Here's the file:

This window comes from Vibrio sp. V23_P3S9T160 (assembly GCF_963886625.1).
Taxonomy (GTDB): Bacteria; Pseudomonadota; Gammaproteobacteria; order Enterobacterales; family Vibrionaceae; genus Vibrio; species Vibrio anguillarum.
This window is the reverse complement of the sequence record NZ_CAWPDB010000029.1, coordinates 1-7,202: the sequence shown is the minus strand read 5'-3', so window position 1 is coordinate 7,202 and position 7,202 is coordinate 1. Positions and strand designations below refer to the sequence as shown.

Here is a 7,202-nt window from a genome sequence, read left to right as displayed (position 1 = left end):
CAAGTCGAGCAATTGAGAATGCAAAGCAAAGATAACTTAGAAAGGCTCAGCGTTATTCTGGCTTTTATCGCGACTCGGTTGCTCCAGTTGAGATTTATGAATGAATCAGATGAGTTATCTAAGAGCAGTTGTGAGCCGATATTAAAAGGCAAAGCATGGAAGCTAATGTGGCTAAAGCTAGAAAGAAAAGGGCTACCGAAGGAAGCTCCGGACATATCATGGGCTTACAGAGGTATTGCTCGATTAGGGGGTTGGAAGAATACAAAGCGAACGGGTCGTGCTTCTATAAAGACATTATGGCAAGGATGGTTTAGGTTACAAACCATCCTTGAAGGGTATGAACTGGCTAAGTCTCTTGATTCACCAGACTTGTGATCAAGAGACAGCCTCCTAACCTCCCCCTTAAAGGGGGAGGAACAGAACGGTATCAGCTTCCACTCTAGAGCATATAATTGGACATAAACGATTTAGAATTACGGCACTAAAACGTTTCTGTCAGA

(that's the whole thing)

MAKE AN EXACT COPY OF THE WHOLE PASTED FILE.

This window comes from Vibrio sp. V23_P3S9T160 (assembly GCF_963886625.1).
Taxonomy (GTDB): Bacteria; Pseudomonadota; Gammaproteobacteria; order Enterobacterales; family Vibrionaceae; genus Vibrio; species Vibrio anguillarum.
This window is the reverse complement of the sequence record NZ_CAWPDB010000029.1, coordinates 1-7,202: the sequence shown is the minus strand read 5'-3', so window position 1 is coordinate 7,202 and position 7,202 is coordinate 1. Positions and strand designations below refer to the sequence as shown.

Here is a 7,202-nt window from a genome sequence, read left to right as displayed (position 1 = left end):
CAAGTCGAGCAATTGAGAATGCAAAGCAAAGATAACTTAGAAAGGCTCAGCGTTATTCTGGCTTTTATCGCGACTCGGTTGCTCCAGTTGAGATTTATGAATGAATCAGATGAGTTATCTAAGAGCAGTTGTGAGCCGATATTAAAAGGCAAAGCATGGAAGCTAATGTGGCTAAAGCTAGAAAGAAAAGGGCTACCGAAGGAAGCTCCGGACATATCATGGGCTTACAGAGGTATTGCTCGATTAGGGGGTTGGAAGAATACAAAGCGAACGGGTCGTGCTTCTATAAAGACATTATGGCAAGGATGGTTTAGGTTACAAACCATCCTTGAAGGGTATGAACTGGCTAAGTCTCTTGATTCACCAGACTTGTGATCAAGAGACAGCCTCCTAACCTCCCCCTTAAAGGGGGAGGAACAGAACGGTATCAGCTTCCACTCTAGAGCATATAATTGGACATAAACGATTTAGAATTACGGCACTAAAACGTTTCTGTCAGA